I’ve traveled extensively for business and pleasure for over 25 years and have my share of good, bad and ugly travel stories. Here are a few of my more memorable ones.
After a week in D.C. on business in the mid-80s, I was returning home at about five in the afternoon on the Friday before Memorial Day. National Airport (that what it was called then) was as packed as you’d expect for a holiday weekend. I had to sit across the aisle from my flight’s departure gate and between the din and poor speaker quality the flight announcements were hard to understand. My flight’s departure time passed without a boarding announcement.
About a half-hour after the scheduled time, there was an announcement I couldn’t make out but everyone in that boarding area got into line and so I did too. I showed my boarding ticket to the agent and was waved through. I located my seat for the flight to Atlanta and hoped I wouldn’t miss the connection to Florida.
Then, another passenger asked if I was in the correct seat and I flashed my boarding card. He remarked there was a screw-up because he had the same seat but would find another one. As the flight attendants began their routine before shutting the door, I overheard a passenger in the seat in front of me remarking about what time the flight would arrive…in Dallas!
I was on the wrong flight! That explained the seat assignment “error.” I quickly exited the plane and my flight boarded at the same gate after the Dallas flight left. This experience began bad, ended up good but could have been very ugly.
Enroute to Manila in 1995 for a three week trip to Asia for our honeymoon, Susie and I had an overnight layover in Seoul. The next morning, I noticed the Korean Airlines agent was closely scrutinizing my passport and the temporary Korean Airlines frequent flyer program membership card I had picked up in Atlanta to get credit for the thousands of miles we were flying. Finally, she gave us our boarding documents with a simple “enjoy your flight.”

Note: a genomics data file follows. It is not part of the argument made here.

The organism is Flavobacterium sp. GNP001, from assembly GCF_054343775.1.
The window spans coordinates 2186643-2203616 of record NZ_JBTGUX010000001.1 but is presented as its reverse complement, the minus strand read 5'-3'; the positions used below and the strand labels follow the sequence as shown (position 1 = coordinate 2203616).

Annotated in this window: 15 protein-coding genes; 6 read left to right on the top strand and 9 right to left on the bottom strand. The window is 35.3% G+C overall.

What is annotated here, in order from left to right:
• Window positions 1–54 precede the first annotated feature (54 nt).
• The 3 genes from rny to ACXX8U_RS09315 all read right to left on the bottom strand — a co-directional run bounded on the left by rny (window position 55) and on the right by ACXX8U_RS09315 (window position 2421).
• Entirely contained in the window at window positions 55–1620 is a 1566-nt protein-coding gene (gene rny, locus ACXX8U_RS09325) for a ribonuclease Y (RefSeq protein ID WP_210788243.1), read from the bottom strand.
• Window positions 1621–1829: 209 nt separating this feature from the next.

As we boarded, I flashed the documents to the attendant at the 747’s doorway and began to turn to my right. She stopped me and said, “Sir, your seats are to your left.” I looked to the left…first class? I gave her a puzzled look and she just smiled, saying “Today is your lucky day.”
Then I realized that the check-in agent noticed my passport showed Manila as my birthplace, decided I was visiting “home” and put us in first class even though there were many Korean businessmen in coach she could have upgraded instead. That three hour flight to Manila was my first (and to date only) time in first class and it was heavenly.
Even More Planes
No so heavenly was the pre-flight experience two weeks later during that Asia trip when we were enroute to Bangkok from Hong Kong. Our Cathay Pacific 747 was almost full but we didn’t leave as scheduled and with no AC it was getting hot. After about 30 minutes the captain advised that we had not left the gate because two passengers had not boarded.
For security reasons, we could not depart until either they boarded or their luggage was found and removed. The luggage compartment was being searched but finding a few pieces of luggage on an almost fully loaded 747 was not a quick proposition. It could be five minutes or an hour.
After about another 30 minutes, the missing passengers showed up. It was a Japanese couple and the husband was intoxicated so he would not be allowed to board. It then took another 15-20 minutes to locate their luggage, so we left about 90 minutes late. My only consolation is that the husband became belligerent when told he couldn’t board and was arrested by airport police. Lucky for him, Hong Kong was still under British rule at the time.
My experience with trains is largely limited to two trips to three European countries totaling 7 weeks. We traveled quite a bit by train in both Italy (1988) and Spain (2006). In Italy, a train trip between Pompei and Sorrento on the Amalfi coast was like one of those TV commercials I‘ve seen Amtrak run for it‘s Western routes.
For a portion of the trip, we were on a mountain with spectacular views of the coast below. And the great part was I could watch the scenery the whole time, unlike when we drove many scenic routes, such as Big Sur or the Oregon coast, and I had to keep my eyes on the road if I didn’t want to end up in the ocean.